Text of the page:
Michael Ignatieff delivered his own version of the state of the union address Tuesday, vowing to fight for middle-class families, in part, by opposing the Conservative government’s corporate tax cuts.
In a rousing 15-minute speech to caucus, the Liberal Leader – his jacket discarded, shirt sleeves rolled up but his red tie perfectly straight – mocked Stephen Harper’s attack ads, stole a line from one American Democrat and emulated another.
There was that Howard Dean moment early in the speech in which he actually screamed “yes, yes, yes,” in answer to his own question about whether his party was ready to govern and fight for Canadian families. Later, he invoked Barack Obama, by using the U.S. President’s winning 2008 slogan.
“We’ve got to be able to say – let me borrow this for just a minute – ‘Yes, you can’,” Mr. Ignatieff said. He had just finished a long riff about providing hope to Canadians – hope for families who want to send their kids to college and university, hope that their pensions will be secure and that they will be able to have adequate child-care or look after sick relatives.
About the Harper ads, meanwhile, Mr. Ignatieff joked that he almost felt sorry for the Prime Minister, portrayed in the so-called “positive” ad as a solitary figure, working well into the night in his dimly-lit office.
Mr. Ignatieff referred to him as the “home-alone guy.” Contrast that, he said, to his leadership style, in which he listens to and has engaged Canadians in town hall meetings during tours across the country both last summer and this winter.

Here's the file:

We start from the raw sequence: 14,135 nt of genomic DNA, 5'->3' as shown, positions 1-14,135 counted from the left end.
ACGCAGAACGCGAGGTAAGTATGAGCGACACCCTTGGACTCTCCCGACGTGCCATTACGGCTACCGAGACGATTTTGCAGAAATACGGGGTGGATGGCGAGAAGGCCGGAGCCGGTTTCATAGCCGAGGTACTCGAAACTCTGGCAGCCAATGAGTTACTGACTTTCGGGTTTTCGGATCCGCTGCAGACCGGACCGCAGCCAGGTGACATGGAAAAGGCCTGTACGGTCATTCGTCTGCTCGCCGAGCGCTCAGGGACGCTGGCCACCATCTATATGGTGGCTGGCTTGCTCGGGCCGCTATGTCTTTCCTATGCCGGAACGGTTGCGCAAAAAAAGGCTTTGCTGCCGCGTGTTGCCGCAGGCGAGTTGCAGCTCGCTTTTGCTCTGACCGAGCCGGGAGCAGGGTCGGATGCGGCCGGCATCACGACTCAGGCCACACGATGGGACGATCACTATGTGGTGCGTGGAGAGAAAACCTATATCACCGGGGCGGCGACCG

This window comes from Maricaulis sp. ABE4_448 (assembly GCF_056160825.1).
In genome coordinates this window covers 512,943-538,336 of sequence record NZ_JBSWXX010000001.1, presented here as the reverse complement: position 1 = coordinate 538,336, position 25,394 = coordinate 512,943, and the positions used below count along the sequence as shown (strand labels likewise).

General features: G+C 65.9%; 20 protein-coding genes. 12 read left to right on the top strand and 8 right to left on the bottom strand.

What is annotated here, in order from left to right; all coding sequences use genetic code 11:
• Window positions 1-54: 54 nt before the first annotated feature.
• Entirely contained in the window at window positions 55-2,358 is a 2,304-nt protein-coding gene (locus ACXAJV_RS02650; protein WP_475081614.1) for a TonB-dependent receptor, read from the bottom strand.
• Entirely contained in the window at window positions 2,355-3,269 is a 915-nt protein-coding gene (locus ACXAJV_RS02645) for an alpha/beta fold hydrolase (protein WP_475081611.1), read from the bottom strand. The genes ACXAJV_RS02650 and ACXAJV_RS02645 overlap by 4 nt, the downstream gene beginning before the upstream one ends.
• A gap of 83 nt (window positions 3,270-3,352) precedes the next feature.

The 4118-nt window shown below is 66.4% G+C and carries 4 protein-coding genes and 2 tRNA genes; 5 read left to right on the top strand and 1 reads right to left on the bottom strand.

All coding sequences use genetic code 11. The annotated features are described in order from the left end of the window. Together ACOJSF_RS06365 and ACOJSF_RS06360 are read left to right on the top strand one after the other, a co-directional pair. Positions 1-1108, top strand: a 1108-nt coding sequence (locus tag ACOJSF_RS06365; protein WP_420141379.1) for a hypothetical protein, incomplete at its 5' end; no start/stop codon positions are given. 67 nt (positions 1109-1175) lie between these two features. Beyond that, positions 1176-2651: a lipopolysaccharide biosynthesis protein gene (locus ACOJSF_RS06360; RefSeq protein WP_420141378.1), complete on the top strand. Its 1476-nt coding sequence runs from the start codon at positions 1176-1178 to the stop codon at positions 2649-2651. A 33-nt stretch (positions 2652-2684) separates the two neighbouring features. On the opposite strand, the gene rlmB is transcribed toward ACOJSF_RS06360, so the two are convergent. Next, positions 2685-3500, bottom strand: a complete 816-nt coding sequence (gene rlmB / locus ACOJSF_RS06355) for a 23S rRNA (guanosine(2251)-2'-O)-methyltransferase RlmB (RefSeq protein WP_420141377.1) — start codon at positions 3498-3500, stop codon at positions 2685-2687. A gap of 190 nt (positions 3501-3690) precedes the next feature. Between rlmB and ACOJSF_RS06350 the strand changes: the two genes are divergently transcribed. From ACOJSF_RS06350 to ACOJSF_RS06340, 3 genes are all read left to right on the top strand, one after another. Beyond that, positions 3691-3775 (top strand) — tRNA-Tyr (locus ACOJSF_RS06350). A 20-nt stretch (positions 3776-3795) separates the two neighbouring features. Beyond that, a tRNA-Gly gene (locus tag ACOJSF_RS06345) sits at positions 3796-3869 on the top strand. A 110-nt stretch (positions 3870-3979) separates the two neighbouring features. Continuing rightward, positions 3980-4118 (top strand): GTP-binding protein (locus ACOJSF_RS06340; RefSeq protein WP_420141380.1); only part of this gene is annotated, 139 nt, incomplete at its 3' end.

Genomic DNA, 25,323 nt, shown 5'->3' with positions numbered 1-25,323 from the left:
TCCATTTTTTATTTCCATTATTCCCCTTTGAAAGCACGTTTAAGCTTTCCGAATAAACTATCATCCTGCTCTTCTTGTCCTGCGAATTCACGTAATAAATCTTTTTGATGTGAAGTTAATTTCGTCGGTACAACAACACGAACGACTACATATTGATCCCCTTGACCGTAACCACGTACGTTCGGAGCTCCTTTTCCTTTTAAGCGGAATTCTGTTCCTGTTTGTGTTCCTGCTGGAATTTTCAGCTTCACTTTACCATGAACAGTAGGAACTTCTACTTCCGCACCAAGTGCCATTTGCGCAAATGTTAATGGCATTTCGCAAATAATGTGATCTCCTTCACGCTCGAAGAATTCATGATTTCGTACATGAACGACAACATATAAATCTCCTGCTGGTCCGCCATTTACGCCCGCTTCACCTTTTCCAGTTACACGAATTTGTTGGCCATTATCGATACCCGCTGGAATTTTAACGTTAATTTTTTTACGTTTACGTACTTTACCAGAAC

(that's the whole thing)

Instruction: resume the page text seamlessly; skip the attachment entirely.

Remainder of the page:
And there can’t be a political speech these days without the inevitable election speculation.
Mr. Ignatieff said he doesn’t know the date of the next election nor is he seeking to provoke one. But what he does know is that his Liberals are not in Ottawa now to be the “guarantors” of the minority Conservative government.
“We make no apologies for the fact that in times past we put partisanship aside to support government measures,” Mr. Ignatieff said, suggesting that this time is different.
“We are here to oppose the government and we are here to replace it.”
The fight in the next election, he believes, will be over a choice between two visions – that of his Liberals and Mr. Harper’s Tories. Again, he dismissed the NDP, arguing that a vote for Jack Layton’s team or the Bloc Québécois is a wasted protest vote since neither party has any hope of forming government.
As for the middle class, Mr. Ignatieff said the “elastic is stretched real tight. For every dollar earner the average middle class family owes $1.50. One interest rate shock and these families are underwater. Okay? So don’t believe this happy talk from Stephen Harper.
“Focus on these families. Listen to them and what they’re telling you is: We need ground under our feet here. We don’t want big government. ... We want ground under our feet; pensions we can count on; health care when we need it; early learning’ and childcare.”
Addressing the Tory claim he wants to increase taxes by reversing the corporate tax cut, Mr. Ignatieff vowed his party will not “increase the tax burden on the Canadian family.
“It’s not going to happen. Don’t believe what they tell you, don’t believe what they say. We’ve got to be very clear in the next election.”
But of course, he’s not seeking that election.